SAINTS PETER AND PAUL

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This weekend St. Peter Parish is celebrating its patronal feast day, transferred to Sunday from June 29.  This is permitted during the season of Ordinary Time so that more parishioners may participate in its observance.

Saint Peter usually receives the greater attention on this day.  The First Reading and the Gospel are about Peter.  In the Gospel Simon’s profession of faith in Jesus as “the Christ, the Son of the living God,” merited for him not only a name change to Peter—a play on the word petra, meaning “rock”—but also the “keys to the Kingdom of heaven” and the power of binding and loosing.  He was from the beginning recognized as the chief among the apostles.  Since Peter was martyred in Rome, the bishop of that city came to be known as his successor and the chief among the bishops of the whole church.  The primacy of the Bishop of Rome, Pope Francis, will be celebrated on June 29 at Saint Peter’s Basilica in the Vatican, built over the site of Peter’s burial, with the imposition of the pallium upon all metropolitan archbishops appointed in the past year.

We also celebrate the legacy of Saint Paul, converted from persecutor to apostle, from whom emanated the largest body of New Testament writings apart from the gospels.  This first Christian missionary, the Apostle to the Gentiles, was inspired by God to proclaim the gospel persistently, whether convenient or inconvenient. (Cf. 2 Timothy 4:2)  Writing from imprisonment in Rome, Paul looked back over his life’s ministry:  “The Lord stood by me and gave me strength, so that through me the proclamation might be completed and all the Gentiles might hear it.” (Second Reading)  We are the heirs of this legacy of faith, handed down to us by the Church.  It is up to us to live by what we have received, so that this living evangelical tradition may continue.

At St. Charles the Gospel and First Reading for the Thirteenth Sunday in Ordinary Time speak of hospitality which is rewarded by God.  The heart of hospitality is generosity rooted in love of neighbor.  The reward of one who gives “only a cup of cold water to one of these little ones to drink because the little one is a disciple” is echoed in the last-judgment parable in Matthew 25:40: “[W]hatever you did for one of these least brothers of mine, you did for me.” The command earlier in today’s Gospel to forsake even one’s family and to be willing to lose one’s life for Christ’s sake ought to be a consequence of our baptism.  Saint Paul in today’s Second Reading states that we baptized have died with Christ and shall also live with him.  So let us think of ourselves as “dead to sin and living for God in Christ Jesus.” Sin is self-interest; Christian discipleship demands selfless love of God and neighbor.  Christ’s crucifixion is the greatest manifestation of selfless love which he calls his disciples to imitate in self-denial, generosity and hospitality.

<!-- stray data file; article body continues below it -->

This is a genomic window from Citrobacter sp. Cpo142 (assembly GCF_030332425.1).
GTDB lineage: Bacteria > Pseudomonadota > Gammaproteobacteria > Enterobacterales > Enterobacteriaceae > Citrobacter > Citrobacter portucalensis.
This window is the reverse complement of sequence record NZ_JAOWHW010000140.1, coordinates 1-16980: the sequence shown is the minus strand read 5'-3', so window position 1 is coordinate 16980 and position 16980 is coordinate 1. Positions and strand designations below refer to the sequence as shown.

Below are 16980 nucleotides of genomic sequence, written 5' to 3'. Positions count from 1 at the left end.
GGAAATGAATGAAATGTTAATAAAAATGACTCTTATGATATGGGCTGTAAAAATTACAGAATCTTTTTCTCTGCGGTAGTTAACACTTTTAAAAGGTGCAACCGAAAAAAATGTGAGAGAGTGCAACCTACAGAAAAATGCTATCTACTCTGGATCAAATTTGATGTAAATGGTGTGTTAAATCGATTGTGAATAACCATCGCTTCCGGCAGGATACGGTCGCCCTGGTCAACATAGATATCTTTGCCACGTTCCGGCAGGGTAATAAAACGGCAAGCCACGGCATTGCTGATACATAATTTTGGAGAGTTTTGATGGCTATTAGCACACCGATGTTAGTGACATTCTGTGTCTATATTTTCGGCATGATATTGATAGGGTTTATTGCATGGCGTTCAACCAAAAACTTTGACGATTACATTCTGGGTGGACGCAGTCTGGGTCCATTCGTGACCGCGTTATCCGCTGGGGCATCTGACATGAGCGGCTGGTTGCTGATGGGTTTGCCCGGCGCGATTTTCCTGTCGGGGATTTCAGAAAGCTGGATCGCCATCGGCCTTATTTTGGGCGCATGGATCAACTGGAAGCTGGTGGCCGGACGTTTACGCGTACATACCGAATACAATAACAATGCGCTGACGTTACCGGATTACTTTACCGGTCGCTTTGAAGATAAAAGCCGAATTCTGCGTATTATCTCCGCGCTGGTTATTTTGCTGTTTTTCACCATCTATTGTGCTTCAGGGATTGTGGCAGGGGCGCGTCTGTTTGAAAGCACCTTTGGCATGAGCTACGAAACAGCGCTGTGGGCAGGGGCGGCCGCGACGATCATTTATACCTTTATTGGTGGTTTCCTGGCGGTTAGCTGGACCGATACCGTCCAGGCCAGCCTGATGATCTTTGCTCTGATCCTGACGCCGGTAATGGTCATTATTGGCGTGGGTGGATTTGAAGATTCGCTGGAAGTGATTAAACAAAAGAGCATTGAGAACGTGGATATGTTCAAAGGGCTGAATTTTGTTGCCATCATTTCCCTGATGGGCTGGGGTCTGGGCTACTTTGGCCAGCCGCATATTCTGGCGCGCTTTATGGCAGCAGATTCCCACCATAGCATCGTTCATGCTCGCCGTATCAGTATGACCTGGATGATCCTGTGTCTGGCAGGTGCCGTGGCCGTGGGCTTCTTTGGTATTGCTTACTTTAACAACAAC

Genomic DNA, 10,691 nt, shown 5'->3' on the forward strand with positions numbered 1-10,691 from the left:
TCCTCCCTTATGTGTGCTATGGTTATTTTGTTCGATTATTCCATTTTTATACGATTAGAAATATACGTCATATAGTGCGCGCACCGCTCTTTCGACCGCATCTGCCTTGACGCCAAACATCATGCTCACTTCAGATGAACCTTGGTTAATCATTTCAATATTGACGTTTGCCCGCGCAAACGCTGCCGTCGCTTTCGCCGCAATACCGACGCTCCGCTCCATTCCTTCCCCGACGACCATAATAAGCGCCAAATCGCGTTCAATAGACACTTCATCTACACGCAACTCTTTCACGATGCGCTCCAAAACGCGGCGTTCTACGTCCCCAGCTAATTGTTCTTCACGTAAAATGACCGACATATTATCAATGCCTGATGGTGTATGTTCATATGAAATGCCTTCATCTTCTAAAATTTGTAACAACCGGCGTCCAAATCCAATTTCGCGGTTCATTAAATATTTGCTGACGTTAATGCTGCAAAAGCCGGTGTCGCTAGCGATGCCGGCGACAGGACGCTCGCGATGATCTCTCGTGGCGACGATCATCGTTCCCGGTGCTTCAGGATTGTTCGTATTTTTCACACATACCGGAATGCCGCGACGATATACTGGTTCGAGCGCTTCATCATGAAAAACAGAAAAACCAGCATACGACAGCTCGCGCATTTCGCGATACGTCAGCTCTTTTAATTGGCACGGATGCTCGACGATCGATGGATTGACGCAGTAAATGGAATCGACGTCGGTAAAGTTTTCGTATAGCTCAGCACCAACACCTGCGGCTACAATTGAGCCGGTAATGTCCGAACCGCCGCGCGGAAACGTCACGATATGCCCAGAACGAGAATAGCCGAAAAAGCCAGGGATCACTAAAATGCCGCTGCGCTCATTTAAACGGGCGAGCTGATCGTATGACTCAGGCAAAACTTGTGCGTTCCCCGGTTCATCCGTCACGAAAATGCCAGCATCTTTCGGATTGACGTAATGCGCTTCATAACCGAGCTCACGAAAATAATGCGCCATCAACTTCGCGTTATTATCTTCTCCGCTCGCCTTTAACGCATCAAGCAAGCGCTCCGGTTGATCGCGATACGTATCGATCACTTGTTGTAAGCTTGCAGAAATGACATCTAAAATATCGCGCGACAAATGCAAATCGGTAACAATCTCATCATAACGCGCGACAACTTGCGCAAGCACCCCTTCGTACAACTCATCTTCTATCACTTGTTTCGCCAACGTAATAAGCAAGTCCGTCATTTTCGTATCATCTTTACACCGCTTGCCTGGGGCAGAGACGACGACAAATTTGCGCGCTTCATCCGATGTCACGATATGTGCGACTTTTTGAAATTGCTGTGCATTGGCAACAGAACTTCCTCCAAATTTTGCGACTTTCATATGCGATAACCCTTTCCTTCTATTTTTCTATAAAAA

Perhaps there is presented here the heart of the gospel message.  There is no easy way to heaven and alone we cannot attain it.  Therefore we must not rely on ourselves alone, but have faith in God, who “delivered us from the power of darkness and transferred us to the kingdom of his beloved Son, in whom we have redemption, the forgiveness of sins.” (Colossians 1:13-14)  This, of course, is God’s grace, which overflowed for the many in God’s gracious gift to us of his Son, Jesus Christ. (Cf. today’s Second Reading.)  The cost and sacrifices required to be truly Christian are great, but well worth it.  The reward is eternal life.

Our parishes’ fiscal year ends on June 30.  Neither parish should have any outstanding bills by the end of the fiscal year, thanks to the PPP loans and the many parishioners who continued to support the parishes despite not being able to attend Mass.  My main concern now is meeting our targets for the Diocesan Annual Appeal.  As of last Monday both parishes had about $2,700 to go.  A lot of progress has been made since last week!  Pledges to the Diocesan Annual Appeal must be received by June 30 to be credited for this year.  If you have not yet done so, please consider a one-time gift to the Diocesan Annual Appeal to help our parishes meet their financial obligations by the end of the fiscal year.  Whatever is given beyond their targets comes back to our parishes 100%.  Your attention to our parishes’ financial goals is greatly appreciated.

Pray the rosary this week for our country as we approach Independence Day on Saturday.  Pray for the four new priests ordained for our diocese this past Saturday.  Pray for the needs of our parish and diocese and, as always, pray for peace.

May God bless his people with peace.

Monsignor Gorman